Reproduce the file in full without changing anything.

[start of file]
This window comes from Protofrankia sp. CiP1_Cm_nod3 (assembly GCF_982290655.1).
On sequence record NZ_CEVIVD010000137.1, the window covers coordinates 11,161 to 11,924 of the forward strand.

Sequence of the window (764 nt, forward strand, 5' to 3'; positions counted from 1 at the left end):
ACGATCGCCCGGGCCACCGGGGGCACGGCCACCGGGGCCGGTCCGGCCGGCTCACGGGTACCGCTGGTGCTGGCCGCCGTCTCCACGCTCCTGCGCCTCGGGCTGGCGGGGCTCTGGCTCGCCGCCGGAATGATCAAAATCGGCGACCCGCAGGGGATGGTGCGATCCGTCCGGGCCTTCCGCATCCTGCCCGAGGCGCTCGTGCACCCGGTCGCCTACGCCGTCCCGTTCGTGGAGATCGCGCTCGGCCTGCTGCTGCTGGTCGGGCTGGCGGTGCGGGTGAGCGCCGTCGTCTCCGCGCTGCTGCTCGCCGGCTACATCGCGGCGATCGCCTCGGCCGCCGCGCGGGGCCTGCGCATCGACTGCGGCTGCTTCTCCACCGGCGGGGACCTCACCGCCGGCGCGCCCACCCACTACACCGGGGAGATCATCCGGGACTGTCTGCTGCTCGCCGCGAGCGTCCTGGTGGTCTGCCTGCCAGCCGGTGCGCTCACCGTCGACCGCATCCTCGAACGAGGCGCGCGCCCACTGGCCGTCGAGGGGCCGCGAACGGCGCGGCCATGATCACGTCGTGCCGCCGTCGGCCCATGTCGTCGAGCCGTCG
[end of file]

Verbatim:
This window comes from Protofrankia sp. CiP1_Cm_nod3 (assembly GCF_982290655.1).
On sequence record NZ_CEVIVD010000137.1, the window covers coordinates 11,161 to 11,924 of the forward strand.

Sequence of the window (764 nt, forward strand, 5' to 3'; positions counted from 1 at the left end):
ACGATCGCCCGGGCCACCGGGGGCACGGCCACCGGGGCCGGTCCGGCCGGCTCACGGGTACCGCTGGTGCTGGCCGCCGTCTCCACGCTCCTGCGCCTCGGGCTGGCGGGGCTCTGGCTCGCCGCCGGAATGATCAAAATCGGCGACCCGCAGGGGATGGTGCGATCCGTCCGGGCCTTCCGCATCCTGCCCGAGGCGCTCGTGCACCCGGTCGCCTACGCCGTCCCGTTCGTGGAGATCGCGCTCGGCCTGCTGCTGCTGGTCGGGCTGGCGGTGCGGGTGAGCGCCGTCGTCTCCGCGCTGCTGCTCGCCGGCTACATCGCGGCGATCGCCTCGGCCGCCGCGCGGGGCCTGCGCATCGACTGCGGCTGCTTCTCCACCGGCGGGGACCTCACCGCCGGCGCGCCCACCCACTACACCGGGGAGATCATCCGGGACTGTCTGCTGCTCGCCGCGAGCGTCCTGGTGGTCTGCCTGCCAGCCGGTGCGCTCACCGTCGACCGCATCCTCGAACGAGGCGCGCGCCCACTGGCCGTCGAGGGGCCGCGAACGGCGCGGCCATGATCACGTCGTGCCGCCGTCGGCCCATGTCGTCGAGCCGTCG